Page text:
It will come as no surprise to readers that Diss has long-standing problems with road infrastructure that need addressing.
This is especially true of the junction at Victoria Road and Vinces Road.
Anyone sat waiting in traffic at the Vinces Road junction can be forgiven for wondering whether things will ever get any betterRichard Bacon, MP for South Norfolk
Anyone sat waiting in traffic at the Vinces Road junction can be forgiven for wondering whether things will ever get any better.
In fact, over the years, there have been several bids for funding to upgrade the junction, but, so far, without success.
Norfolk is a large county with thousands of miles of roads to look after; and plainly public funds are finite.
Diss needs to look for new solutions to these problems – and the Diss and District Neighbourhood Plan may just possibly provide the right answer.
This plan will eventually cover Diss, Roydon, Scole and Burston and Shimpling in Norfolk, as well as Palgrave, Stuston and Brome and Oakley in Suffolk.
Through the plan, these seven parishes will be able to choose where new homes, shops and offices should go, what those new buildings should look like and what infrastructure the area will need to function properly.
An approved neighbourhood plan gives local councils a bigger share of the proceeds of growth, with 25 per cent of the community infrastructure levy receipts flowing into parish coffers.
This will allow local councils to invest in lasting solutions for long-standing infrastructure problems, rather than just making basic repairs.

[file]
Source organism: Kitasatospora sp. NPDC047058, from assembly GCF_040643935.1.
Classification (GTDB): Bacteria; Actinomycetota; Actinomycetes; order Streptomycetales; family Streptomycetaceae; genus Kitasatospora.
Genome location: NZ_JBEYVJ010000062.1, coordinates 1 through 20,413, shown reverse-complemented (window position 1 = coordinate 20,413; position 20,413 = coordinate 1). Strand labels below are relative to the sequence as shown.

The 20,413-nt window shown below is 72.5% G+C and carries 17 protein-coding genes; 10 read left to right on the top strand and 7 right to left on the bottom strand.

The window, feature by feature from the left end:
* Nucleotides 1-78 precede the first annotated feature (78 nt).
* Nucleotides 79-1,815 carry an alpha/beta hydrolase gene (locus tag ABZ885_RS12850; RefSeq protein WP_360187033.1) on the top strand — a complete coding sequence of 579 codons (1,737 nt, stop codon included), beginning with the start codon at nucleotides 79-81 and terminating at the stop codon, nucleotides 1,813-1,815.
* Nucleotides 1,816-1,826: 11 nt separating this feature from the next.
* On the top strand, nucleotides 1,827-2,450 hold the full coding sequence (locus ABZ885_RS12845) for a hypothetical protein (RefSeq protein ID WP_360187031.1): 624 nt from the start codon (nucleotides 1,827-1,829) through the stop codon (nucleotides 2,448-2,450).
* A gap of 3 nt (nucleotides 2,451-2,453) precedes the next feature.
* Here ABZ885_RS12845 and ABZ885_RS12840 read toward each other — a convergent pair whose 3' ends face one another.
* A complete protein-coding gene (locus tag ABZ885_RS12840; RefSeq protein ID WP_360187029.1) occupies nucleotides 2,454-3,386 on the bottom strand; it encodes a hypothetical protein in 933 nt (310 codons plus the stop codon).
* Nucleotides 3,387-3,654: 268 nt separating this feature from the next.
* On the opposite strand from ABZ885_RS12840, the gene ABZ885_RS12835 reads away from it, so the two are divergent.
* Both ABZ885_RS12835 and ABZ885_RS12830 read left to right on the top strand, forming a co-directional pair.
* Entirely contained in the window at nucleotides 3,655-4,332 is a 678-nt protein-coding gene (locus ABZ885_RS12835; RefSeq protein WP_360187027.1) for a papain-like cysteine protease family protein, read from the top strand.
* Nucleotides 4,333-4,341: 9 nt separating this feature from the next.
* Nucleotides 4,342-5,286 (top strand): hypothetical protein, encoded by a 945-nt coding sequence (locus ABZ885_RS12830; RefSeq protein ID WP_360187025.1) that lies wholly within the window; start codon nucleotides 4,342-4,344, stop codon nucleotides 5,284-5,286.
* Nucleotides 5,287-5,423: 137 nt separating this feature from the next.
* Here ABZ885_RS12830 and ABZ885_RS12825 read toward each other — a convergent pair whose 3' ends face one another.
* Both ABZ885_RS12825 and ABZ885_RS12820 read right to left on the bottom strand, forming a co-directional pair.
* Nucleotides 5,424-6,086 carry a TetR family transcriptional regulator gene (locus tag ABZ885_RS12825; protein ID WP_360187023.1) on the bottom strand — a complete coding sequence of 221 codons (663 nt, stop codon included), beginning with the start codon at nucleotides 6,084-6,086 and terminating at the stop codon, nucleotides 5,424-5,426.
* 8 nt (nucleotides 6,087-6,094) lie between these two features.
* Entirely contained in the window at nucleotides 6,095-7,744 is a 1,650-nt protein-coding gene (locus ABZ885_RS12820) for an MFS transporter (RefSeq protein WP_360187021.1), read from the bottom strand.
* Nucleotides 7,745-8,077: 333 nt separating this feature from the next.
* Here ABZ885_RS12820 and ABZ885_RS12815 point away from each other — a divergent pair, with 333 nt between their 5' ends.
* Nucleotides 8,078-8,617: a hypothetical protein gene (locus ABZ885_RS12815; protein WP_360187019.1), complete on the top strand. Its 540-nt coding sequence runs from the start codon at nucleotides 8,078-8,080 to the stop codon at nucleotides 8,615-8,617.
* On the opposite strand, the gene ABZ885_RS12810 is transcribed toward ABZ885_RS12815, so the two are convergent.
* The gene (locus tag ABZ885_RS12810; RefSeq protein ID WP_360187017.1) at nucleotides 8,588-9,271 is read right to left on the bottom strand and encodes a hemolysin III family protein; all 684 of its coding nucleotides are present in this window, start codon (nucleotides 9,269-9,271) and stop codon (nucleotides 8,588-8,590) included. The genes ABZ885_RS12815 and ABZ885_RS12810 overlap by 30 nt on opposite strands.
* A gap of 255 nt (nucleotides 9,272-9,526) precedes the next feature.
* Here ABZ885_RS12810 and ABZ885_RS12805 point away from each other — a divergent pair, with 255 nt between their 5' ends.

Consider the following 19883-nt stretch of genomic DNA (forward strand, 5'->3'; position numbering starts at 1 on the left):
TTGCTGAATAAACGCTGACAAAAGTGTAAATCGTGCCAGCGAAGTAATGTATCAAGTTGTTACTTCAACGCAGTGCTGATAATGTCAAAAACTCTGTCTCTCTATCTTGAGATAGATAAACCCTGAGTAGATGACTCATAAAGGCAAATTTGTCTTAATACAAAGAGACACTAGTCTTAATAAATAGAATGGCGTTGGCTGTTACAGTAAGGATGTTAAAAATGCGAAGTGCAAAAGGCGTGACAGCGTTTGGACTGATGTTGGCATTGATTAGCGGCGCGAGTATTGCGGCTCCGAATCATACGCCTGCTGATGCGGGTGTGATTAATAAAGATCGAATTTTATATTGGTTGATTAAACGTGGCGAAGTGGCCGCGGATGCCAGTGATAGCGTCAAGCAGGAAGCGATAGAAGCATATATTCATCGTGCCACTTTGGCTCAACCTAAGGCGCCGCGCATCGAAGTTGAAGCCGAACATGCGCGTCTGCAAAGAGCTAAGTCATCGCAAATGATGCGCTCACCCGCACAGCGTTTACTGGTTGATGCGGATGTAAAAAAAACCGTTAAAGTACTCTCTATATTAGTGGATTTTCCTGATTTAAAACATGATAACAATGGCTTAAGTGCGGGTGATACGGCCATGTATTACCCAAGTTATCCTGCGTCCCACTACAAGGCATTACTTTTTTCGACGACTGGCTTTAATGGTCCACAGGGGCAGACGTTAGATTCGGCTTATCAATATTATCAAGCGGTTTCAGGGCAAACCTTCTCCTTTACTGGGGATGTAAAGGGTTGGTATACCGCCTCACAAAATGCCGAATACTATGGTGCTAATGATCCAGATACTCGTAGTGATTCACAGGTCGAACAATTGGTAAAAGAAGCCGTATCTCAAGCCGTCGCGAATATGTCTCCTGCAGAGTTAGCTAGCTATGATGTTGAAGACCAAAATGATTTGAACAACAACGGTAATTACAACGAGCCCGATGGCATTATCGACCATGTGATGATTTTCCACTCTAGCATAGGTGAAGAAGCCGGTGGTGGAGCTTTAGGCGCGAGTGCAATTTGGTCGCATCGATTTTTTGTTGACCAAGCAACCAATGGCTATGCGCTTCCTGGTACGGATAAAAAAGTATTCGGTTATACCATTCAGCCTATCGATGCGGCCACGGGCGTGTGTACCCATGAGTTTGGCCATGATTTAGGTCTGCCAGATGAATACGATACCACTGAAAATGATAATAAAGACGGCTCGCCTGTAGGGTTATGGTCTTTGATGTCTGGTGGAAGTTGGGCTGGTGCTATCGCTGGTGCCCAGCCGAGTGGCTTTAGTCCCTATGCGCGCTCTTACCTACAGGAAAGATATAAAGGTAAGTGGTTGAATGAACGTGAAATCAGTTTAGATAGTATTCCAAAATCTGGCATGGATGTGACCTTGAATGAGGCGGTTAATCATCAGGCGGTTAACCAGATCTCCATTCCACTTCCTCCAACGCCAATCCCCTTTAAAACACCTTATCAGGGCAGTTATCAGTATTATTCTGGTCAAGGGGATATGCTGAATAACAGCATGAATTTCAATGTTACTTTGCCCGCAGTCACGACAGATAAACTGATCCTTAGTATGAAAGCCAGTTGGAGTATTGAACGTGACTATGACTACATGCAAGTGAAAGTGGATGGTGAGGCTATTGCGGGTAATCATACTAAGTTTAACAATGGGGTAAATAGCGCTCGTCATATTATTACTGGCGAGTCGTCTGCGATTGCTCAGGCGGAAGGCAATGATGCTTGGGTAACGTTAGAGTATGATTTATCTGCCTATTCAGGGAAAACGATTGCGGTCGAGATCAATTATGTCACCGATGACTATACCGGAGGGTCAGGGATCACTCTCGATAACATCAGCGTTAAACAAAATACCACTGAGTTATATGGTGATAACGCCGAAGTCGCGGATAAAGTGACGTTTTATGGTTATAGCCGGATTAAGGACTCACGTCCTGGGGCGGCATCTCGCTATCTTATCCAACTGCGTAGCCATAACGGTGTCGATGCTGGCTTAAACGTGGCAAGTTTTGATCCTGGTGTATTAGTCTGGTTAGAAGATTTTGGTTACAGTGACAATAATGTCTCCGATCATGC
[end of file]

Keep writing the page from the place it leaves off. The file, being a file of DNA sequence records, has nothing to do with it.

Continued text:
I have written to my Suffolk neighbour and MP for the three Suffolk parishes, Dr Dan Poulter, to ask him to support the plans.
You can expect me to return to this subject in the months and years ahead.
While we are on the subject of neighbourhood plans, my comments last month on future growth in Long Stratton prompted several readers to contact me directly with their views, which I welcome and encourage.
Some residents are understandably anxious about the coming growth in the village, so I wanted to use this month’s column to reassure local people. I can quite understand why long-standing residents have been worried.
Many years ago, there was a proposal for more houses and a bypass but (actually, due to a vote by councillors) we saw more houses in Long Stratton, but no bypass. However, I don’t believe that a repeat of this is now at all likely.
Firstly, South Norfolk Council is very vigilant in making sure that there is no repeat of those dark days – a bypass funded mainly by development has been a matter of public policy since 2011, when it was included in the joint core strategy for South Norfolk Council, Broadland District Council and Norwich City Council.
Secondly, Long Stratton Parish Council is determined to ensure that the voice of residents is heard clearly – the parish is busy developing a neighbourhood plan where local people have a real say.
Thirdly, developers are now much more concerned to ensure that services including health, education and telecommunications keep pace with growth.
This is an exciting time for Long Stratton and the residents now have an opportunity to make Long Stratton an even better place to live, with new facilities and a cleaner, greener environment.
I would strongly urge everyone in the Diss area and in Long Stratton to embrace their neighbourhood plan projects and get involved.